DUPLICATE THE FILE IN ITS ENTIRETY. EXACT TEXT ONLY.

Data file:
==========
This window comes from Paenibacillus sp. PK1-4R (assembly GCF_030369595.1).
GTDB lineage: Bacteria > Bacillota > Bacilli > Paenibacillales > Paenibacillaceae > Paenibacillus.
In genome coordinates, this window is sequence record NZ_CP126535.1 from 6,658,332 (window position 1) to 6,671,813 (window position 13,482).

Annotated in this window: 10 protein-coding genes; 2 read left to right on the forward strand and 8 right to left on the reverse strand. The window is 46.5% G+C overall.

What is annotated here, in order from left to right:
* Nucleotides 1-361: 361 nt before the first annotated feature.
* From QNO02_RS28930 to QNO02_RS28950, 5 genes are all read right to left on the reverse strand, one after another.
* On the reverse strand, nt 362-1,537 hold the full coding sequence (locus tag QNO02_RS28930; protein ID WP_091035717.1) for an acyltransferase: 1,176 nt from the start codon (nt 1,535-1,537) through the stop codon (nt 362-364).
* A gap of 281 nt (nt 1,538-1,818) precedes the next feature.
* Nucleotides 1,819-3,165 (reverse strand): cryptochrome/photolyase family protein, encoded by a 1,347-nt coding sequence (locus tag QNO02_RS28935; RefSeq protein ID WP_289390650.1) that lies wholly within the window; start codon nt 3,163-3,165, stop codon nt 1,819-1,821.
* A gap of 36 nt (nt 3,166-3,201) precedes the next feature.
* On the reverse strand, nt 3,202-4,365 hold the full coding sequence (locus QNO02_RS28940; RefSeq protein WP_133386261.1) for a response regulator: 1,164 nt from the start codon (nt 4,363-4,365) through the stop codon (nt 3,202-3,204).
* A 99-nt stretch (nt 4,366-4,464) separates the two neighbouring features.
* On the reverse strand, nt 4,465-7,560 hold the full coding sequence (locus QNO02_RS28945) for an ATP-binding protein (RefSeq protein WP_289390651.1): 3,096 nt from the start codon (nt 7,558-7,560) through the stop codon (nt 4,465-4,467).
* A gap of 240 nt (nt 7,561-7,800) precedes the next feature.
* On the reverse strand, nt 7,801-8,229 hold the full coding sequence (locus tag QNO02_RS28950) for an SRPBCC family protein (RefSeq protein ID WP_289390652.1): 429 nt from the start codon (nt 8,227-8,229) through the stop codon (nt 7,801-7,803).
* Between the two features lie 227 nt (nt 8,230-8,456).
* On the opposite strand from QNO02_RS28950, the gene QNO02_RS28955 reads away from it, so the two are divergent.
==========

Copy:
This window comes from Paenibacillus sp. PK1-4R (assembly GCF_030369595.1).
GTDB lineage: Bacteria > Bacillota > Bacilli > Paenibacillales > Paenibacillaceae > Paenibacillus.
In genome coordinates, this window is sequence record NZ_CP126535.1 from 6,658,332 (window position 1) to 6,671,813 (window position 13,482).

Annotated in this window: 10 protein-coding genes; 2 read left to right on the forward strand and 8 right to left on the reverse strand. The window is 46.5% G+C overall.

What is annotated here, in order from left to right:
* Nucleotides 1-361: 361 nt before the first annotated feature.
* From QNO02_RS28930 to QNO02_RS28950, 5 genes are all read right to left on the reverse strand, one after another.
* On the reverse strand, nt 362-1,537 hold the full coding sequence (locus tag QNO02_RS28930; protein ID WP_091035717.1) for an acyltransferase: 1,176 nt from the start codon (nt 1,535-1,537) through the stop codon (nt 362-364).
* A gap of 281 nt (nt 1,538-1,818) precedes the next feature.
* Nucleotides 1,819-3,165 (reverse strand): cryptochrome/photolyase family protein, encoded by a 1,347-nt coding sequence (locus tag QNO02_RS28935; RefSeq protein ID WP_289390650.1) that lies wholly within the window; start codon nt 3,163-3,165, stop codon nt 1,819-1,821.
* A gap of 36 nt (nt 3,166-3,201) precedes the next feature.
* On the reverse strand, nt 3,202-4,365 hold the full coding sequence (locus QNO02_RS28940; RefSeq protein WP_133386261.1) for a response regulator: 1,164 nt from the start codon (nt 4,363-4,365) through the stop codon (nt 3,202-3,204).
* A 99-nt stretch (nt 4,366-4,464) separates the two neighbouring features.
* On the reverse strand, nt 4,465-7,560 hold the full coding sequence (locus QNO02_RS28945) for an ATP-binding protein (RefSeq protein WP_289390651.1): 3,096 nt from the start codon (nt 7,558-7,560) through the stop codon (nt 4,465-4,467).
* A gap of 240 nt (nt 7,561-7,800) precedes the next feature.
* On the reverse strand, nt 7,801-8,229 hold the full coding sequence (locus tag QNO02_RS28950) for an SRPBCC family protein (RefSeq protein ID WP_289390652.1): 429 nt from the start codon (nt 8,227-8,229) through the stop codon (nt 7,801-7,803).
* Between the two features lie 227 nt (nt 8,230-8,456).
* On the opposite strand from QNO02_RS28950, the gene QNO02_RS28955 reads away from it, so the two are divergent.